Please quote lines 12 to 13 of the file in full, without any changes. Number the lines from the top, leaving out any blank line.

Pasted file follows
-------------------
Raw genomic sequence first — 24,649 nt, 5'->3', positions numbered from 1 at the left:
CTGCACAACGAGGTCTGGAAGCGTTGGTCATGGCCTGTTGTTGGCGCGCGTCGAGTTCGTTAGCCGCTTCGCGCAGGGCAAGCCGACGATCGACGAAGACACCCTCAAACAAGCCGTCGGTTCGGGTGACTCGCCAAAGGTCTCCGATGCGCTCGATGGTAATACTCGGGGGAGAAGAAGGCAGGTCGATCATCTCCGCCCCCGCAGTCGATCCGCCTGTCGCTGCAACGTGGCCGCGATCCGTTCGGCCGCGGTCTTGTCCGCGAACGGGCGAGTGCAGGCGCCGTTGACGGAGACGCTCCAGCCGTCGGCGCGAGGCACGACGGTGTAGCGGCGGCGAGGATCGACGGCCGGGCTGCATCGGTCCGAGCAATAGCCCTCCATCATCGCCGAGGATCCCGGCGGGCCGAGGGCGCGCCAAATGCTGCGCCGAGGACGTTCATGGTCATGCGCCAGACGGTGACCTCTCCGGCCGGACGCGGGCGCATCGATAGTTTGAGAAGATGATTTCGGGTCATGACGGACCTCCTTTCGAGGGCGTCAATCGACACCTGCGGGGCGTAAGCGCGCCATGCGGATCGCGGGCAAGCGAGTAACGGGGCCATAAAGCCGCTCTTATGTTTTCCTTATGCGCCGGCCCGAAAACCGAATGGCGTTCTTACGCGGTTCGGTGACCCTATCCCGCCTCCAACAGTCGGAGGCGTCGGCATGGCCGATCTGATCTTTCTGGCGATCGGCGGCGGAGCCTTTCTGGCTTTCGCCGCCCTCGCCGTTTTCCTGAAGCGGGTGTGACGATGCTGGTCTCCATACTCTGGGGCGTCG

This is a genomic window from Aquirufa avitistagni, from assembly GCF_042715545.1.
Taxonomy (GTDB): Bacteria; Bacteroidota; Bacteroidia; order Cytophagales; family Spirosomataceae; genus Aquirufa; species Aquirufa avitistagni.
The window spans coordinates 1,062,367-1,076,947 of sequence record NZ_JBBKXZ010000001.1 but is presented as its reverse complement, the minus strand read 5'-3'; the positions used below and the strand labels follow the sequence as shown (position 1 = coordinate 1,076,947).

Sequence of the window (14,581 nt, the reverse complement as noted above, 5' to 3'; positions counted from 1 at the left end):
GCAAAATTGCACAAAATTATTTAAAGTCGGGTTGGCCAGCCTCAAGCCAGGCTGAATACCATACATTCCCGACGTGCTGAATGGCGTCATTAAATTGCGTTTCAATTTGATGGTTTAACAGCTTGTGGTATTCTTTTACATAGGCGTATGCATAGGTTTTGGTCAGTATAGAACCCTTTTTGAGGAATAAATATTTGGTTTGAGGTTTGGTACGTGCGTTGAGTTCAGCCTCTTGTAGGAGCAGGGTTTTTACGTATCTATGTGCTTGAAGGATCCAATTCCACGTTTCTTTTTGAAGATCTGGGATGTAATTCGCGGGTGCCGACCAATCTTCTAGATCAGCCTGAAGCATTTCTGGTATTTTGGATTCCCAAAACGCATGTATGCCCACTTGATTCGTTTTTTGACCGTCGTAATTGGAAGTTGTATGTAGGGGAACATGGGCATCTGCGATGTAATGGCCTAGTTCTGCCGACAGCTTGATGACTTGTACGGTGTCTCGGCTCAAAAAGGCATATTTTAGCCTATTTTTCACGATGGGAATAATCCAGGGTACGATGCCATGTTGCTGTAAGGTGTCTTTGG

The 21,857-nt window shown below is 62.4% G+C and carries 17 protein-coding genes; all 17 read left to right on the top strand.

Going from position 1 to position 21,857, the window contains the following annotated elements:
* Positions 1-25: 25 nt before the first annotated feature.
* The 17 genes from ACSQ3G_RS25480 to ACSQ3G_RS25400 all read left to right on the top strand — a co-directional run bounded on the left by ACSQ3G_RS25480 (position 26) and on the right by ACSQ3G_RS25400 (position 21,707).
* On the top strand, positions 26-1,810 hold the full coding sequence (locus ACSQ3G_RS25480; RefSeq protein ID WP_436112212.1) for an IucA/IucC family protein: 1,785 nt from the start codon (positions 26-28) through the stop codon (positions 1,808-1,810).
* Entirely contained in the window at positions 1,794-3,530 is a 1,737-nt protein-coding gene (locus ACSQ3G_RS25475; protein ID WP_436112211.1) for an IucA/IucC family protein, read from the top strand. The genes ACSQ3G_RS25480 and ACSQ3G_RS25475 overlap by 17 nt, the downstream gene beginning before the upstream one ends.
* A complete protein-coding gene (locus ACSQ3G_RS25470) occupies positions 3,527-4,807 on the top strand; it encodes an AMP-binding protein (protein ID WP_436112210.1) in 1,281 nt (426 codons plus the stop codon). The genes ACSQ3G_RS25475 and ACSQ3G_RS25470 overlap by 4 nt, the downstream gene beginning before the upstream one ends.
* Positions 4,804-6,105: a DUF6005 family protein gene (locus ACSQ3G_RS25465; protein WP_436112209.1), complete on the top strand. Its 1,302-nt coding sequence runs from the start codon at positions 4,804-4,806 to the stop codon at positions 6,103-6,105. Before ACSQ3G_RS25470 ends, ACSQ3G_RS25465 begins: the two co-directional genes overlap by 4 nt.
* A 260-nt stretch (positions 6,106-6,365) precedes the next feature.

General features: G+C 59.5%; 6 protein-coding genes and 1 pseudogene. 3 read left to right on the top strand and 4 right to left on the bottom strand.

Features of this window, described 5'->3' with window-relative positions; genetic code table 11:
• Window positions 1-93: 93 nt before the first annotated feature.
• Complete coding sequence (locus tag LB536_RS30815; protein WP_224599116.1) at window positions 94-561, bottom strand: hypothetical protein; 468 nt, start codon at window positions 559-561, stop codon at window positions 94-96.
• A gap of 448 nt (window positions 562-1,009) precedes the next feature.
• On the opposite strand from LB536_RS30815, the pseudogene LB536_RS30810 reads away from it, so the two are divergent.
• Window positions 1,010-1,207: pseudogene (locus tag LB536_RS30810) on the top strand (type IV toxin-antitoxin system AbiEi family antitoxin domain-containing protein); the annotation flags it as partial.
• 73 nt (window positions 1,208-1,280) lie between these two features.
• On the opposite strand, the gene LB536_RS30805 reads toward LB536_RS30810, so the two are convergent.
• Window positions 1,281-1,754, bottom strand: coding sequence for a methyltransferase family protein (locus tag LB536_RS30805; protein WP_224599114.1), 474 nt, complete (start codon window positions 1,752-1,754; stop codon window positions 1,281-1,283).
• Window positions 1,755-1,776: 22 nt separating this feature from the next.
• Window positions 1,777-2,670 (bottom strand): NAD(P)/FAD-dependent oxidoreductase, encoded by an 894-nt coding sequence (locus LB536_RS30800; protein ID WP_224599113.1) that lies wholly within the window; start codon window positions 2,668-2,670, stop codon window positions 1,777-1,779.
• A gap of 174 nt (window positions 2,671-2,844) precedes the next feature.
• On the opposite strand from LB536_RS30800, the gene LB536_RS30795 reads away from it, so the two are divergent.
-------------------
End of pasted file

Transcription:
* On the top strand, positions 26-1,810 hold the full coding sequence (locus ACSQ3G_RS25480; RefSeq protein ID WP_436112212.1) for an IucA/IucC family protein: 1,785 nt from the start codon (positions 26-28) through the stop codon (positions 1,808-1,810).
* Entirely contained in the window at positions 1,794-3,530 is a 1,737-nt protein-coding gene (locus ACSQ3G_RS25475; protein ID WP_436112211.1) for an IucA/IucC family protein, read from the top strand. The genes ACSQ3G_RS25480 and ACSQ3G_RS25475 overlap by 17 nt, the downstream gene beginning before the upstream one ends.